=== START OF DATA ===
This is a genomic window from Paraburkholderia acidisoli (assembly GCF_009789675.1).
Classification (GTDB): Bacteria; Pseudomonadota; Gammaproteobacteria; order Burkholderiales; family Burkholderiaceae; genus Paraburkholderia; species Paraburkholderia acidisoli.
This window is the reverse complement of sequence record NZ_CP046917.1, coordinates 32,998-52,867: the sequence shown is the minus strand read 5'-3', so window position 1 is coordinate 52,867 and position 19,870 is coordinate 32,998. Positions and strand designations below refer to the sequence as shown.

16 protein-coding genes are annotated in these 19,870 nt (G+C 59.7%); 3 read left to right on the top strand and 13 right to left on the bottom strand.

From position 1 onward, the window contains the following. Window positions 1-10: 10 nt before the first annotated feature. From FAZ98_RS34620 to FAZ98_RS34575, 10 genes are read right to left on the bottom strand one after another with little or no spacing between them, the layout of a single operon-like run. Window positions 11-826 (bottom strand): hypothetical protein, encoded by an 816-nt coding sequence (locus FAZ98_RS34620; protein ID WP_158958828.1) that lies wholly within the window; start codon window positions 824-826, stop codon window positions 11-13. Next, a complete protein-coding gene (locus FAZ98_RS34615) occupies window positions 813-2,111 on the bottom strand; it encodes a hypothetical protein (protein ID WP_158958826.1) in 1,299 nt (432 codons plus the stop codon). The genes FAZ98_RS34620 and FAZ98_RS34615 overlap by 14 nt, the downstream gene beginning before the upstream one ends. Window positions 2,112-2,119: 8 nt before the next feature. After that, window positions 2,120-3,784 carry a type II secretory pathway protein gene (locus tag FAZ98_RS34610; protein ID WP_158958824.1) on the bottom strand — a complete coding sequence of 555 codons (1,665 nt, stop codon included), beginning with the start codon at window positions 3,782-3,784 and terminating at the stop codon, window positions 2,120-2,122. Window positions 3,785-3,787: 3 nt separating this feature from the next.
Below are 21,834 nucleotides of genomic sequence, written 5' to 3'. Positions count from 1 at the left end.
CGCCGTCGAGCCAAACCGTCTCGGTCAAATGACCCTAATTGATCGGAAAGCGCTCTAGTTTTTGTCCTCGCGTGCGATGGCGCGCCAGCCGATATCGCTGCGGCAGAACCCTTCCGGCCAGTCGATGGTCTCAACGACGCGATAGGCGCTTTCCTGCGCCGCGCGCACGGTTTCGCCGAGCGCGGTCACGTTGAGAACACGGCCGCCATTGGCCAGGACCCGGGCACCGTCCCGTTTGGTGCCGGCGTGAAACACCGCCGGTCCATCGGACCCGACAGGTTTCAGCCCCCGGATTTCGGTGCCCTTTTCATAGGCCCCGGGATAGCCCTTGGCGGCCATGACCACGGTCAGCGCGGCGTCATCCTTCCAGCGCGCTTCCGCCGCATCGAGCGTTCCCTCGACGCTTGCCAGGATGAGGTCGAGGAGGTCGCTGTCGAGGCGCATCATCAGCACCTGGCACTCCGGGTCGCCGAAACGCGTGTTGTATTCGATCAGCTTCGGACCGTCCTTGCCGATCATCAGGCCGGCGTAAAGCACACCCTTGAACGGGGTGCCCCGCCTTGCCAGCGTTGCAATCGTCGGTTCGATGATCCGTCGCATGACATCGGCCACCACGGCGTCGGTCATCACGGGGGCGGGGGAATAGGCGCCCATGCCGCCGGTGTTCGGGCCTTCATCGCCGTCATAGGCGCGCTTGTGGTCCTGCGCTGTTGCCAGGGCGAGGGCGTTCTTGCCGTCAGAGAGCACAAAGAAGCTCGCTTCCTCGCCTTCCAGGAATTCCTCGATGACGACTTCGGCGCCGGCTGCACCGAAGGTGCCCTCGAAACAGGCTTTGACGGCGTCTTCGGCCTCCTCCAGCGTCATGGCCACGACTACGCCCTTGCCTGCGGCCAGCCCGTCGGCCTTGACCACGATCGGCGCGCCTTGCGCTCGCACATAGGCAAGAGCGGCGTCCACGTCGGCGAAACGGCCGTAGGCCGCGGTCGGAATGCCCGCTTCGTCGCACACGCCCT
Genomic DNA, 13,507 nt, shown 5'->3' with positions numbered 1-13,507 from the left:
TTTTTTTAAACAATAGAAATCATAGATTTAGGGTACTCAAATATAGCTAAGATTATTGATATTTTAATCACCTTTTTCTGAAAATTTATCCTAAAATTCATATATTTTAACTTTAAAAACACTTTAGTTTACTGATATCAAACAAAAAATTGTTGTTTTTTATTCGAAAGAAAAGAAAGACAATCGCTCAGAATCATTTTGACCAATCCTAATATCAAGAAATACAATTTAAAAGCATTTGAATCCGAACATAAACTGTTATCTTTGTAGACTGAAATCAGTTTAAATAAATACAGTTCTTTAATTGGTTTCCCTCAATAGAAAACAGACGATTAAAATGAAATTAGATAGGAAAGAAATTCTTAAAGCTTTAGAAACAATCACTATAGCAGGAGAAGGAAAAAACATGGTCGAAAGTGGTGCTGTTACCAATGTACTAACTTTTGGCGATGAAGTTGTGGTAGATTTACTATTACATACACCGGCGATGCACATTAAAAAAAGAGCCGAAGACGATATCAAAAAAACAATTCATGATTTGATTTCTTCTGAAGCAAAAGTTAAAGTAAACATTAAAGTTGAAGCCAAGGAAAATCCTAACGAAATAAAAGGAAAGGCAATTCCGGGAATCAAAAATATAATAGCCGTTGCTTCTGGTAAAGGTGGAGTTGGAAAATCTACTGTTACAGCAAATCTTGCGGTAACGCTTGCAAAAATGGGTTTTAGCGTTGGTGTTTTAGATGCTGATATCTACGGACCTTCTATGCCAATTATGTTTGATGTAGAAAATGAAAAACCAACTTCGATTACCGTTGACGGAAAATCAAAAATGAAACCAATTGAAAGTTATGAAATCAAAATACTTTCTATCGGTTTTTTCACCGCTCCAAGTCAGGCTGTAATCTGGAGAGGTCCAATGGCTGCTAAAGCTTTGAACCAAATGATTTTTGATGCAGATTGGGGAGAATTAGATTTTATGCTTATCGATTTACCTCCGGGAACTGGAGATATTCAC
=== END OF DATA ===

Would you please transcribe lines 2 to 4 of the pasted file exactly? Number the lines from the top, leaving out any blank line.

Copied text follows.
Classification (GTDB): Bacteria; Pseudomonadota; Gammaproteobacteria; order Burkholderiales; family Burkholderiaceae; genus Paraburkholderia; species Paraburkholderia acidisoli.
This window is the reverse complement of sequence record NZ_CP046917.1, coordinates 32,998-52,867: the sequence shown is the minus strand read 5'-3', so window position 1 is coordinate 52,867 and position 19,870 is coordinate 32,998. Positions and strand designations below refer to the sequence as shown.

16 protein-coding genes are annotated in these 19,870 nt (G+C 59.7%); 3 read left to right on the top strand and 13 right to left on the bottom strand.